Neuschwanstein Castle – Schwangau, Germany - Atlas Obscura
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Neuschwanstein Castle

Schwangau, Germany

The fairy tale castle of the "fairy-tale king." 

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Sleeping Beauty Castle at Disneyland, Cinderella Castle at the Magic Kingdom and numerous other magical castles were all inspired by a real castle: Neuschwanstein Castle, the awe-inspiring retreat of the “fairy-tale king,” Ludwig II of Bavaria. Commissioned by the king in homage to Richard Wagner, the fantastical castle was designed by theatrical set designer Christian Jank. The beautiful design was to further enhance the already romantic mountain and forest scenery.

The first stone of Neuschwanstein Castle (which literally means, “New Swan Stone palace”) was laid in September 1869. The technology used to build this castle was considered modern and advanced. New inventions such as electricity, plumbing, heat and steamboats were used in the construction of the castle, and Ludwig himself was considered responsible for the introduction of many of these inventions to the area.

In 1886, as the massively expensive castle neared completion, the State Commissioner pronounced Ludwig insane and arrested him soon after. The day after he was arrested, Ludwig requested the Commissioner go on a walk in the woods with him. The commissioner agreed and told his guards to stay behind. Both were found mysteriously dead in a lake later that evening. Ludwig was never able to see the finalized castle—and it didn’t receive its name until after his death—but his taste for elegant, and extravagant, design resonates throughout the interior of the Romanesque-style castle. After his death, the castle was opened for the public to help pay off the expenses.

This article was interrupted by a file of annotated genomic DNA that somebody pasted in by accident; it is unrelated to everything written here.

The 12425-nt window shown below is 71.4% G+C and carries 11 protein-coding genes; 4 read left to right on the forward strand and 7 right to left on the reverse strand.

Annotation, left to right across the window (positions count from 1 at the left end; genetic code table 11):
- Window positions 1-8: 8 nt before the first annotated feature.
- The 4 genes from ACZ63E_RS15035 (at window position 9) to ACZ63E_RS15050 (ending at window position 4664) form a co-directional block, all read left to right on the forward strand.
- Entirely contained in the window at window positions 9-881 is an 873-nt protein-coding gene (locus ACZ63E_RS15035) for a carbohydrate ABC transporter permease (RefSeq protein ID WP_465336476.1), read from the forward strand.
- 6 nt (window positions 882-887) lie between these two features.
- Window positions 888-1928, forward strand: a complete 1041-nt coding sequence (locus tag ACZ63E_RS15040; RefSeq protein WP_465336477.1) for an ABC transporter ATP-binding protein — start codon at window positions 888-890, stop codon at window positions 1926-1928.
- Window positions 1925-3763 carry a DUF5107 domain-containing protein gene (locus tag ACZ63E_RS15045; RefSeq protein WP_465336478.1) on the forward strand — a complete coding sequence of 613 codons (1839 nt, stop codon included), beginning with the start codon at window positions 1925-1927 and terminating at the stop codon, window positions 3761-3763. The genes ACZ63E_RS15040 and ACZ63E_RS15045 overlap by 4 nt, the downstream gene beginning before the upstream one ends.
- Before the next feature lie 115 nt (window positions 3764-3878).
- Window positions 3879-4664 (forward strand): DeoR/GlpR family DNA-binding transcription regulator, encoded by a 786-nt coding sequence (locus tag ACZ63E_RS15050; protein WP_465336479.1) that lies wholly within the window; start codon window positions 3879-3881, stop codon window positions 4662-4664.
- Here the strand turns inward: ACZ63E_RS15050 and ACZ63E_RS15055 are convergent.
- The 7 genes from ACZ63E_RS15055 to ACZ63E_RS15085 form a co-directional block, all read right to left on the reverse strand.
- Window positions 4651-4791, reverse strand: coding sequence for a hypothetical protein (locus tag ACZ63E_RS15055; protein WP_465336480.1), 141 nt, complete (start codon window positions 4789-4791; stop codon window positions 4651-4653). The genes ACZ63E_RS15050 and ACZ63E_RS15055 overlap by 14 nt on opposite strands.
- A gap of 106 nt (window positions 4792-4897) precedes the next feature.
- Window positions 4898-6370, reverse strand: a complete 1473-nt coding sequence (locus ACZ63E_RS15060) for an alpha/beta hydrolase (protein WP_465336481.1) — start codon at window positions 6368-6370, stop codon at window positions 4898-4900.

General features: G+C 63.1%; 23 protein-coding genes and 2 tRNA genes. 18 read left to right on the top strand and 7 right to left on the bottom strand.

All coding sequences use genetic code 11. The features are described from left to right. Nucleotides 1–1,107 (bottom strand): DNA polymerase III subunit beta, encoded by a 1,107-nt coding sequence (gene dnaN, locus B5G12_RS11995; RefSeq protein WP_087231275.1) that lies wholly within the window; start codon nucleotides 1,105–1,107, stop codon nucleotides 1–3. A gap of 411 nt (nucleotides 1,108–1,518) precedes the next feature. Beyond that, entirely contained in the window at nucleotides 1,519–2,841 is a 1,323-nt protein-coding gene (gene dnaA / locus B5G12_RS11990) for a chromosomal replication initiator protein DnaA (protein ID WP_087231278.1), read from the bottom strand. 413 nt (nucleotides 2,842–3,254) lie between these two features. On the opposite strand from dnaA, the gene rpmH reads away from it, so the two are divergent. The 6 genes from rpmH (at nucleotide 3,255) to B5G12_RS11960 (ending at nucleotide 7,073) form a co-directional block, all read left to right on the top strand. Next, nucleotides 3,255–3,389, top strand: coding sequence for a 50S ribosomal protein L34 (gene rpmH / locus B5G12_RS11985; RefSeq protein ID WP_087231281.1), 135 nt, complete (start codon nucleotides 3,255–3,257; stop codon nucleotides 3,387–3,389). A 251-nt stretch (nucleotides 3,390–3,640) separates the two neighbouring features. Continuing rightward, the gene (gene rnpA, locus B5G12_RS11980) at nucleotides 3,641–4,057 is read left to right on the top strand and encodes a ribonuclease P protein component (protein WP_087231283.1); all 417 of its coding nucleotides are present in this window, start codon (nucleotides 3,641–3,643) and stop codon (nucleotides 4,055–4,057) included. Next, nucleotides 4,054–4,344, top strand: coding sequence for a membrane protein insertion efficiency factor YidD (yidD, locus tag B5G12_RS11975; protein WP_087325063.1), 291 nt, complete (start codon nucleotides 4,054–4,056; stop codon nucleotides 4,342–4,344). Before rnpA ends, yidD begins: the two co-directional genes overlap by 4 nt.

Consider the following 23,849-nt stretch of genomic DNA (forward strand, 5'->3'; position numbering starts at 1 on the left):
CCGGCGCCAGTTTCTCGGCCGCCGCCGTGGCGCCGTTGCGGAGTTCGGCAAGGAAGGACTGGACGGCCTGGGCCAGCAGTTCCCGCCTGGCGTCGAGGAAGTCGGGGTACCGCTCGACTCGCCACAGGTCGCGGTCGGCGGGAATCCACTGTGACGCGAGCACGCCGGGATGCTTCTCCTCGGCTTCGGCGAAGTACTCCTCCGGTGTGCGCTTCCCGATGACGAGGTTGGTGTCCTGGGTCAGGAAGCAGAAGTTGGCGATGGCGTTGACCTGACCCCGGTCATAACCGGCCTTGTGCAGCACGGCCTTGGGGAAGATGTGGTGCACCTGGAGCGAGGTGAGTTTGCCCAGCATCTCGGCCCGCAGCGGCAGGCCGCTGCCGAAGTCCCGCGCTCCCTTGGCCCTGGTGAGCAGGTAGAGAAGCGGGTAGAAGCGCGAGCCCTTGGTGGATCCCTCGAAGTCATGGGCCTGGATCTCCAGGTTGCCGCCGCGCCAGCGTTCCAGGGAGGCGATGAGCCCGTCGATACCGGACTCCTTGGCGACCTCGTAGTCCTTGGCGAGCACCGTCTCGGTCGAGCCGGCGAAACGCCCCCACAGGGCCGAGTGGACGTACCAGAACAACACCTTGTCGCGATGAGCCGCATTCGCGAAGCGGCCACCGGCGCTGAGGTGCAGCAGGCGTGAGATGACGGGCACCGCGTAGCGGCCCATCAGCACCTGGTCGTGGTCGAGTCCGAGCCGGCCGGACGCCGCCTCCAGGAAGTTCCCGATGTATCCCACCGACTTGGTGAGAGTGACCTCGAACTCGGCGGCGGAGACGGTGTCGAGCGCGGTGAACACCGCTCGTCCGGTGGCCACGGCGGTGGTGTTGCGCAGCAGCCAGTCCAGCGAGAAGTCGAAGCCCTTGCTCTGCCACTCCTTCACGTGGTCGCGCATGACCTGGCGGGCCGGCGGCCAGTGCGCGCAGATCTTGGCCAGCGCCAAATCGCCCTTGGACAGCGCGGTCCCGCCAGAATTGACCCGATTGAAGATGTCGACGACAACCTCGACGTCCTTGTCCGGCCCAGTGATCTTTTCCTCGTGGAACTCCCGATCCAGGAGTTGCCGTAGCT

During World War II, the castle was appropriated and used by German forces as a depot to store all of the plundered art from France and other Nazi-occupied countries in Europe. At the close of the war, the Nazis contemplated blowing the castle up with explosives to prevent the encroaching allied forces from discovering the scale of their art looting.

However, fortunately, the plan was never implemented. Today, the castle is one of the biggest attractions in Bavaria and manages to draw well over a million people a year.

Of particular delight is the Grotto Room, an artificial cave complete with stalactites and a waterfall; it was intended to represent a cave from Wagner’s opera “Tannhauser.” Ironically, Wagner never stepped foot in the castle.

Know Before You Go

Most people take the train from Munich; once you arrive at the station, a bus or taxi can be taken to Hohenschwangau where the castle's ticketing office is located. You're given a block of time for your tour, so you may need to kill some time first in the small town at the base of the castle. From there, you can either hike to the top or pay for a horse-drawn carriage ride up the mountain. If you plan on doing the former, comfortable footwear is recommended.


Because of it's popularity, it is strongly advised that you purchase your tickets in advanced, especially if you are short on time or visiting during high season. Luggage, large rucksacks, and strollers are not allowed. There are some lockers at the castle, but storing these items prior to your visit is recommended. The castle does provide services for persons with limited mobility. You can find all the necessary information by visiting the website.

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